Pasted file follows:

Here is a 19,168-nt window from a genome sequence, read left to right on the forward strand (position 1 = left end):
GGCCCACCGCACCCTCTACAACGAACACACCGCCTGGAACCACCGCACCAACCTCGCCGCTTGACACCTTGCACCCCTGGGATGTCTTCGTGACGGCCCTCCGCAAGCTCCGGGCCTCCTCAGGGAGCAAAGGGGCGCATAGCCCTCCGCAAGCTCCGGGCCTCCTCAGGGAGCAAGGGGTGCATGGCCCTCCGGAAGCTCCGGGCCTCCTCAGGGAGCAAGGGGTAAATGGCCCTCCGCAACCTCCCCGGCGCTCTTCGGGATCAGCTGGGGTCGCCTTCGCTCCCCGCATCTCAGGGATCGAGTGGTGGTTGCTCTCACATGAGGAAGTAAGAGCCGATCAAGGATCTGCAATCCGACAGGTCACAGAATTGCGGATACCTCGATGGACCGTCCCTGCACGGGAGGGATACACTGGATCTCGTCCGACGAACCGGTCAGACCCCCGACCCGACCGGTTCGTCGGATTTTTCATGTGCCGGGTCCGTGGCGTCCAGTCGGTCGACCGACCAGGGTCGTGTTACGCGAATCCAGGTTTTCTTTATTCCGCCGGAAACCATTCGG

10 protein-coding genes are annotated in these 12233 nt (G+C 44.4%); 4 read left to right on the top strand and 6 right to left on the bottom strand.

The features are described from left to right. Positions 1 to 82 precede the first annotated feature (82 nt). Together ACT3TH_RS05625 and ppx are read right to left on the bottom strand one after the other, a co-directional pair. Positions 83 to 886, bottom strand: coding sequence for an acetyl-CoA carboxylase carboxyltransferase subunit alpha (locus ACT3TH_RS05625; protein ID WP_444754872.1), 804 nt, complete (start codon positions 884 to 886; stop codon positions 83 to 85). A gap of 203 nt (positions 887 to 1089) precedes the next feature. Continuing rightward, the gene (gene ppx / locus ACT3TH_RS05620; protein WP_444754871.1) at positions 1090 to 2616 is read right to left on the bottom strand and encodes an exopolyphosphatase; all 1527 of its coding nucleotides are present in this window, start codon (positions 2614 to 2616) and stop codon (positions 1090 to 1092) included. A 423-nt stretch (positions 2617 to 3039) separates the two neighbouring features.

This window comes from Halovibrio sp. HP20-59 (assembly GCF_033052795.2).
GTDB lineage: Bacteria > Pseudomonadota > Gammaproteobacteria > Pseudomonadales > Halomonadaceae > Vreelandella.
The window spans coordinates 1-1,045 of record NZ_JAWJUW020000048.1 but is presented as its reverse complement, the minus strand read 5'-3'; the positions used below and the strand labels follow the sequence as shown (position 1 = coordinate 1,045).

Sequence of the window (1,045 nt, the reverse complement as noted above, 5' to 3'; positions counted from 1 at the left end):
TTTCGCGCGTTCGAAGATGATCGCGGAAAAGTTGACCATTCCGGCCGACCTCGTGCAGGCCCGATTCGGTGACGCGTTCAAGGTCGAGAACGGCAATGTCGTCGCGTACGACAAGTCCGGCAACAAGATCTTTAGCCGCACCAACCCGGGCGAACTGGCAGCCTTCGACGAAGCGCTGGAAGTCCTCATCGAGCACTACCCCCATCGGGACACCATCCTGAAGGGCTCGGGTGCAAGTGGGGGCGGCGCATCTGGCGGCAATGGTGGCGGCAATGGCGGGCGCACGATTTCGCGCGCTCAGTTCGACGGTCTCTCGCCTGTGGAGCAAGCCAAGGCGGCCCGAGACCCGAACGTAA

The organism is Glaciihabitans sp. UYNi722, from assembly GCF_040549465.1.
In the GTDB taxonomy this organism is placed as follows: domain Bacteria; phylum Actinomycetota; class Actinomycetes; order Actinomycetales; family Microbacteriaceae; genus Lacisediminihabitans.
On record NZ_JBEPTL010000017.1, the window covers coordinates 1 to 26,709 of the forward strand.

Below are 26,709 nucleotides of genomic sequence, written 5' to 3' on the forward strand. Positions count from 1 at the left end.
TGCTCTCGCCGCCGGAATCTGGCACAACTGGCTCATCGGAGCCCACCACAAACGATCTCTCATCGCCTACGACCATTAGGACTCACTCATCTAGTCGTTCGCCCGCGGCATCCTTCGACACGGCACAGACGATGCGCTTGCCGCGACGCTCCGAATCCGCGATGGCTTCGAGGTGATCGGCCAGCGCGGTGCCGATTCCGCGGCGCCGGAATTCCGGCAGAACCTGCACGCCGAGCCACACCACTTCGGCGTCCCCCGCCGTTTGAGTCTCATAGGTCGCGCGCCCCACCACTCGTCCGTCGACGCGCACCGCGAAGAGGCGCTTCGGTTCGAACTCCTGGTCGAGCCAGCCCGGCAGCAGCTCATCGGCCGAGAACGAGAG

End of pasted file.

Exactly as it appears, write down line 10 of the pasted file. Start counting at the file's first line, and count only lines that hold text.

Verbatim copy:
The organism is Glaciihabitans sp. UYNi722, from assembly GCF_040549465.1.